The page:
The liver is an important storage site for glycogen. The liver can hold as much as 6% of it’s weight in glycogen. A well conditioned athlete may be able to store up to 8% of their liver’s weight in glycogen A healthy adult liver weights between 1.2 and 1.5KG and can hold about 100 grams of glycogen or 400 calories.

Muscles can hold up to 2% of their weight in glycogen or 350 to 500 grams. This provides 1,400 to 2,000 calories.

When energy is needed right away, glycogen stored in the muscles is converted to glucose right in the muscle. This allows for an instant source of energy. Most muscles lack the enzyme required to release converted glycogen into the blood stream, so all glucose is used in those muscles.

To replenish the muscles, glucose can be obtained through digestion or from the liver. Glycogen stored in the liver is converted to glucose and released into the blood stream for your body to use.

Glycogen in the liver is converted to glucose by gluconeogenesis when the blood glucose concentration is low. Glucose may also be produced from non-carbohydrate precursors, such as pyruvate, amino acids and glycerol, by gluconeogenesis.

But it is gluconeogenesis of glycogen that maintains blood glucose concentrations over extended periods of time, and especially for endurance athletes.

The endocrine pancreas

The pancreas has both endocrine and exocrine functions. The endocrine tissue is grouped together in the islets of Langerhans and consists of four different cell types each with its own function. Alpha cells produce glucagon. Beta cells produce proinsulin. Proinsulin is the inactive form of insulin that is converted to insulin in the circulation. Delta cells produce somatostatin. F or PP cells produce pancreatic polypeptide.

This information is from, but I think it explains things clearly. If you click on the “Glucose Metabolism” header you can read their full article which includes some easy to understand diagrams on how the processes work. This stuff can get very technical.

Glucose and the Endurance athlete

Most runners use some form of gel, chew, beans or beverage to replenish their carbohydrates while performing an endurance activity. The supplement business has exploded over the past few years. Nestle owns the PowerBar, PowerGel product lines. Jelly Belly makes Sport Beans. Honey Stinger has a line of gels based on honey. Hammer Nutrition has the Hammer Gel line of gels.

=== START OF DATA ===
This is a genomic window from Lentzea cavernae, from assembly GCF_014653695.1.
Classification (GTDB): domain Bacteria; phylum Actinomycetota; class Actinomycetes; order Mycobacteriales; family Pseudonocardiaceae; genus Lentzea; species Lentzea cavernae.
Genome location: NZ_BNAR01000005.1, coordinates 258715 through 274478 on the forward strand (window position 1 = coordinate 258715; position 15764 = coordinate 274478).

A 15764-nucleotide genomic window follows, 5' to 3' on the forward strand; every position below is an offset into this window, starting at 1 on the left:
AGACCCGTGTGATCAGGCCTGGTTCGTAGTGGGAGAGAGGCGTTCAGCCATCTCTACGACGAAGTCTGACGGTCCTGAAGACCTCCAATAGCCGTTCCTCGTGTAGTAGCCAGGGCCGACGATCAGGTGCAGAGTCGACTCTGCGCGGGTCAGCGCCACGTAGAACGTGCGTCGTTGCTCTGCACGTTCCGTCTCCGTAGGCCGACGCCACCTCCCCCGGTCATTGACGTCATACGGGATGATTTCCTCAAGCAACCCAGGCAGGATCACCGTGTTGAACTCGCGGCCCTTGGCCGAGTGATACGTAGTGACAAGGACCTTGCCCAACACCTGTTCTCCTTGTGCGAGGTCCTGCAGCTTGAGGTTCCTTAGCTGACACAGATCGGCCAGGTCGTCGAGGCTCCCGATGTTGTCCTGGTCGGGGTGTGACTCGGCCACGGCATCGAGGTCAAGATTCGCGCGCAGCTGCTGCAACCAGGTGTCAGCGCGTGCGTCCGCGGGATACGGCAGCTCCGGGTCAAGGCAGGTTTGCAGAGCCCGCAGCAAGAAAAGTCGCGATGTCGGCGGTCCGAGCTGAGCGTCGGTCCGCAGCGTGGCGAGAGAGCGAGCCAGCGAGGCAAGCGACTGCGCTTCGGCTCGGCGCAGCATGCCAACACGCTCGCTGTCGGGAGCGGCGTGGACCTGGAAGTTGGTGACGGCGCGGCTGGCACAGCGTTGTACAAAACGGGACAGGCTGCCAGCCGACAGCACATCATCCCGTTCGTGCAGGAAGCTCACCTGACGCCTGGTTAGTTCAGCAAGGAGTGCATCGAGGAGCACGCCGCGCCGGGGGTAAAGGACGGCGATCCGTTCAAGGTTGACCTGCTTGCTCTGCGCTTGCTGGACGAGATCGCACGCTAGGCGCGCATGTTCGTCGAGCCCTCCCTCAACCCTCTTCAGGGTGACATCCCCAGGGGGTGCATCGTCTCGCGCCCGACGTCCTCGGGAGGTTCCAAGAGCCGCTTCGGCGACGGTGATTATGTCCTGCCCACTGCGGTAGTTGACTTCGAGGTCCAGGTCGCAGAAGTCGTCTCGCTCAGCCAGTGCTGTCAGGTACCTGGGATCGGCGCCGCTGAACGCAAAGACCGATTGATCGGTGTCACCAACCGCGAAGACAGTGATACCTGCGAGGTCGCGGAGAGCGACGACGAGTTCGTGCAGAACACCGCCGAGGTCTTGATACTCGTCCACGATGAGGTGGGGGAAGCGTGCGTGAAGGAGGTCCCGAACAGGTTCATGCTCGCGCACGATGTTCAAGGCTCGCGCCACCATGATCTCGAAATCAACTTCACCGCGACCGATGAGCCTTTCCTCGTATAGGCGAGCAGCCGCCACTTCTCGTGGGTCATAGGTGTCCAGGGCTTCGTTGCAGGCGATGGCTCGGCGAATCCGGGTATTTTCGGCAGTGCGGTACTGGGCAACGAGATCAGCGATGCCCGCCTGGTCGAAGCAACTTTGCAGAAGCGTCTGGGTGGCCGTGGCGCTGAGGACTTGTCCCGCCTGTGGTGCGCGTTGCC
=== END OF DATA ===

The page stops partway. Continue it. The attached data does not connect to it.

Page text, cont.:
running, nutrition, Glucose

Some have caffeine. Some have various electrolytes in various quantities. Everyone has the best combination to help you achieve at your highest level. Like most things, each athlete should try different products to see what their system tolerates best and is the most effective at delivery energy to their bodies.

All of these products contain sugar in various forms. Cane sugar, evaporated cane juice, invert sugar – all sucrose. Other ingredients include maltodextrin, glucose syrup from wheat, fructose.

I’ve used many of these products while running marathons or distances of at least 12 miles. There is general agreement that these supplements are not needed if you are running or working out for less than an hour.

My experiment

For my recent Sunday Long run of 17.8 miles I tried something new. I’ve heard from other runners that glucose tablets work really well at restoring energy levels. I went to a local drug store and purchased a bottle of glucose tablets. Since I’ve never used these, I spoke with a pharmacist.

I told her why I was interested in these and how I planned to use them. She seemed a little chagrined. These tablets are normally used by diabetics when they need to boost their blood sugar levels. Here I was in my Boston Marathon jacket, the picture of health.